Oprah also joined Twitter last week, raising traffic 43 percent and almost instantly bringing more than a million new users to the service.

Twitter's also been gaining some attention this week in connection with the swine flu; I wrote earlier this week about how Twitter was being used to track the spread of the virus, and today the top 3 terms on Twitter are Swine Flu, #swineflu, and H1N1. This is not just a gimic, either; real-time monitoring can make a big difference in preparedness and early detection, so this is one case where I think Twitter is a legitimately useful tool. A quick example of how keeping track of what people are talking about helps in these kind of situations -- Wired today reports that, had they been looking for it, Google could have caught the swine flu before the news broke in the media:

Google’s search data may have been able to provide an early warning of the swine flu outbreak — if the company had been looking in the right place.

Last week, at the request of the Centers for Disease Control, Google took a retroactive look at its search data from Mexico. And there the team found a pre-media bump in telltale flu-related search terms (you know, “influenza + phlegm + coughing”) that was inconsistent with standard, seasonal flu trends.

However, even given its meteoric rise in popularity, and its interesting potential applications, many remain ambivalent towards Twitter. I've written before about how I myself am of two minds about this trend, and that seems to an attitude reflected in many other places, from the Daily Show and Colbert Report to Wired and the New York Times; last week, on the same day, in the same section, there were articles in the Times entitled "What Annoys Me About Twitter" and "Why I Am Obsessed With Twitter." The day before, Maureen Dowd wrote an especially snarky column in which she stated that she would "rather be tied up to stakes in the Kalahari Desert, have honey poured over [her] and red ants eat out [her] eyes than open a Twitter account."

Interestingly, at the same time as all this Tweeting was taking place, Adbusters was having "Digital Detox Week," where it encouraged readers to the unthinkable: unplug. Say good-bye to Twitter and Facebook. Turn off your TV, iPhone and Xbox. For seven days, reconnect with the natural world and the people around you. You’ll be amazed at how the magic creeps back into your life. Don’t be afraid and don’t find excuses, just take the plunge and see what happens.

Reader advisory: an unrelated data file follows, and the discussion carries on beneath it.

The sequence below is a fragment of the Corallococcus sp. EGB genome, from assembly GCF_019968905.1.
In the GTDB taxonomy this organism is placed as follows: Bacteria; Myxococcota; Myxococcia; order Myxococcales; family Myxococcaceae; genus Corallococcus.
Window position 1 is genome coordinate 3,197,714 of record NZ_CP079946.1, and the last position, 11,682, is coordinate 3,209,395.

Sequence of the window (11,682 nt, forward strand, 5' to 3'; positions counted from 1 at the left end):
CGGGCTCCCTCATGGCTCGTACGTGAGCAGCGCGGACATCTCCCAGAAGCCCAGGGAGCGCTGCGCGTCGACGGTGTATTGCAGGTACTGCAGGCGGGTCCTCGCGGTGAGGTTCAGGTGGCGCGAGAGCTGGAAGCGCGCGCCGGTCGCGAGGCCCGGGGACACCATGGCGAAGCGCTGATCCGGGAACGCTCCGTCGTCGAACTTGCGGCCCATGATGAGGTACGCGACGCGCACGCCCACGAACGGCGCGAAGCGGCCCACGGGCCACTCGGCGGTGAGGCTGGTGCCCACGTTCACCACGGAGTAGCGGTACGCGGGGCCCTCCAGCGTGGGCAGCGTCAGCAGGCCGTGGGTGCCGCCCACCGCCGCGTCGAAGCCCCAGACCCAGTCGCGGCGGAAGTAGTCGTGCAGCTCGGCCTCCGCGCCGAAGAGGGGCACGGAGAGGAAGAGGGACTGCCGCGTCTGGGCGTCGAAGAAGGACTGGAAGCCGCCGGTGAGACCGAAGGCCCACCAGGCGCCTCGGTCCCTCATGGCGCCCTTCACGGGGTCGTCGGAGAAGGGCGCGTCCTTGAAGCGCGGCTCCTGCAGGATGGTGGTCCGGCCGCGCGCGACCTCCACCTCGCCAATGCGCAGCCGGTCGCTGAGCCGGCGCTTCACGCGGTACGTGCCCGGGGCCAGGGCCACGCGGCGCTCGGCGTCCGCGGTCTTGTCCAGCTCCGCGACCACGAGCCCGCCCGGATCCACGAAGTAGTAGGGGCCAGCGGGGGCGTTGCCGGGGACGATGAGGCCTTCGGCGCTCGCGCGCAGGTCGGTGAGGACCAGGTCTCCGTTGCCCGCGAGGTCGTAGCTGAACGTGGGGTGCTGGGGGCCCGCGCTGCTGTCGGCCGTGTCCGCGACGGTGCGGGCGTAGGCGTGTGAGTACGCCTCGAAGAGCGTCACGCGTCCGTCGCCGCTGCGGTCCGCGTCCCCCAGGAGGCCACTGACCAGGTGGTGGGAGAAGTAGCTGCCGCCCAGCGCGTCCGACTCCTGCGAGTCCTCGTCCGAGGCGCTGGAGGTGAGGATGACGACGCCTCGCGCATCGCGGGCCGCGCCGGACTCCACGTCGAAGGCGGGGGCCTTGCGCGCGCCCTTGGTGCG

To convince people to do so, Adbusters cited a fascinating article about how the internet is rewiring our brains. I don't want to spoil the article for you, because it's really good and you should actually read it (in its entirety!), but here's a snippet:

We used to have an intellectual ideal that we could contain within ourselves the whole of civilization. It was very much an ideal — none of us actually fulfilled it — but there was this sense that, through wide reading and study, you could have a depth of knowledge and could make unique intellectual connections among the pieces of information stored within your memory. Foreman suggests that we might be replacing that model — for both intelligence and culture — with a much more superficial relationship to information in which the connections are made outside of our own minds through search engines and hyperlinks. We’ll become “pancake people,” with wide access to information but no intellectual depth, because there’s little need to contain information within our heads when it’s so easy to find with a mouse click or two.

I don't consider myself a luddite, and I spend a lot of my time here explaining how technology can make our lives better, but we do now spend one third of our lives in front of a screen, and I certainly notice the effects myself; I find it much harder to read full books or even long passages than I used to. While I agree with Simon that Twitter has great potential for politics, and is quickly becoming an essential part of the New Tools toolkit, I also worry that it exemplifies and magnifies many of the negative qualities of an always-on, technology-obsessed culture that craves instant gratification.